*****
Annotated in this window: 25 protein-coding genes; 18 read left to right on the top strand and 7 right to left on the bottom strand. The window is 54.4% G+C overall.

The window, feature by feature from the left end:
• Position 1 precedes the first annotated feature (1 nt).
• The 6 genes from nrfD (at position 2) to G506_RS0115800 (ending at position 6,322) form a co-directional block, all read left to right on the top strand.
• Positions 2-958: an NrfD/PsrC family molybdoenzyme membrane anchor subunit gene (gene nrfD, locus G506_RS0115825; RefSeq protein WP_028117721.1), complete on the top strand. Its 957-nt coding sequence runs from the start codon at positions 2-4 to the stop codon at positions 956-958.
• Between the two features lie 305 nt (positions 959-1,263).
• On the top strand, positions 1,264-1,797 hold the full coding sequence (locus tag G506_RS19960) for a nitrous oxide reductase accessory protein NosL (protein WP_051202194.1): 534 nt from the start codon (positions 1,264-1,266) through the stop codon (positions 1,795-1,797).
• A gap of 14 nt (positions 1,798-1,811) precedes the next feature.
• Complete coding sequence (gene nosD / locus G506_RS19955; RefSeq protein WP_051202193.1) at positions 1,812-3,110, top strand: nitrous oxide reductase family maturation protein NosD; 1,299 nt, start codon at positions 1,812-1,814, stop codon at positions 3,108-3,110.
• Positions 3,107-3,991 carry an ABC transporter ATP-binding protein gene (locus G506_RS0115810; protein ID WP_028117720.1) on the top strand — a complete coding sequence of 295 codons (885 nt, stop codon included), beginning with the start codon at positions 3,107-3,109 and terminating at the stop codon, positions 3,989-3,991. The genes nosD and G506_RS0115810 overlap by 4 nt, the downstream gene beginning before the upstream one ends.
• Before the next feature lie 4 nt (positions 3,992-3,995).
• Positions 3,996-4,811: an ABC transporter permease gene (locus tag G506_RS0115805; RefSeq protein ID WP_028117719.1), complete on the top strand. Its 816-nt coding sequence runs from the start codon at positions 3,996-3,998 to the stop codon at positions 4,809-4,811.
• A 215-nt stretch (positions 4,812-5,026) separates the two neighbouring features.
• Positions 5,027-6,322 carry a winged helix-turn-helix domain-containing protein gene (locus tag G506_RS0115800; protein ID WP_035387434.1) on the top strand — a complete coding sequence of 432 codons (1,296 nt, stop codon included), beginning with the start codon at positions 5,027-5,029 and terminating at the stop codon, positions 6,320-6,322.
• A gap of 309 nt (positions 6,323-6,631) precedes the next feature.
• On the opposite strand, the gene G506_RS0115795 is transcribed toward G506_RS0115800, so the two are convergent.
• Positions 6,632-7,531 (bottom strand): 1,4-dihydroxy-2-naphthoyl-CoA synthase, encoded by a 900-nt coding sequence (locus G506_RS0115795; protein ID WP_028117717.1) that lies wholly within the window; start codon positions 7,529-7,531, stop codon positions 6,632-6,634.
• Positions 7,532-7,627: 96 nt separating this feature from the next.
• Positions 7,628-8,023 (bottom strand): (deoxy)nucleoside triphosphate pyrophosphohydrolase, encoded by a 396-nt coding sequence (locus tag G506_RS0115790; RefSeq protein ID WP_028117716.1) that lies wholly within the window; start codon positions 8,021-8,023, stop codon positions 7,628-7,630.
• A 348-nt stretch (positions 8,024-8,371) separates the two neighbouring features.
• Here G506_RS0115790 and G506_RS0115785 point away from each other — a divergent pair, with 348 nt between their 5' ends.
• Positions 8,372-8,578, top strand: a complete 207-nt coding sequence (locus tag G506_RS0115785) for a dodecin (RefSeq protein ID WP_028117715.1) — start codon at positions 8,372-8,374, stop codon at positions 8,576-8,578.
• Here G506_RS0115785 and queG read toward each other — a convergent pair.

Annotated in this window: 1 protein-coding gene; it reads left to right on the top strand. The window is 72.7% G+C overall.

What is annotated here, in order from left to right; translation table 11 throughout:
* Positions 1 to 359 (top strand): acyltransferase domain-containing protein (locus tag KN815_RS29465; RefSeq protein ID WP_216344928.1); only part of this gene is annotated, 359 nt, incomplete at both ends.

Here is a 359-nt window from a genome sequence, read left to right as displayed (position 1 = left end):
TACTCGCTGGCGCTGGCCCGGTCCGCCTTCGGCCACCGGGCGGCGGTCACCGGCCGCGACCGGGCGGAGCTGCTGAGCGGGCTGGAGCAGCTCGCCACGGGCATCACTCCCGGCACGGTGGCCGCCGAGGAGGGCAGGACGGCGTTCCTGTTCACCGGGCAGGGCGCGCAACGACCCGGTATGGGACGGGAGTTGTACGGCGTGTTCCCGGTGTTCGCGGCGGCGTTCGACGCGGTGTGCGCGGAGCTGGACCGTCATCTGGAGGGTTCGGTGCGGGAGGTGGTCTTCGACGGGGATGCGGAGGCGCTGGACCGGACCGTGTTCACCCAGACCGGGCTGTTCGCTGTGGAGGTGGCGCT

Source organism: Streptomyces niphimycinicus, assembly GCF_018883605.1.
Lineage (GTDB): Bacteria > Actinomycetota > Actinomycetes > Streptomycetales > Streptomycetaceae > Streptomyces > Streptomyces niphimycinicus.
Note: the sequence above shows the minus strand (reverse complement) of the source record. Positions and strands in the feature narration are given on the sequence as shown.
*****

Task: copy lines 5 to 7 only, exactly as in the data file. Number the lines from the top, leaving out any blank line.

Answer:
• Positions 2-958: an NrfD/PsrC family molybdoenzyme membrane anchor subunit gene (gene nrfD, locus G506_RS0115825; RefSeq protein WP_028117721.1), complete on the top strand. Its 957-nt coding sequence runs from the start codon at positions 2-4 to the stop codon at positions 956-958.
• Between the two features lie 305 nt (positions 959-1,263).
• On the top strand, positions 1,264-1,797 hold the full coding sequence (locus tag G506_RS19960) for a nitrous oxide reductase accessory protein NosL (protein WP_051202194.1): 534 nt from the start codon (positions 1,264-1,266) through the stop codon (positions 1,795-1,797).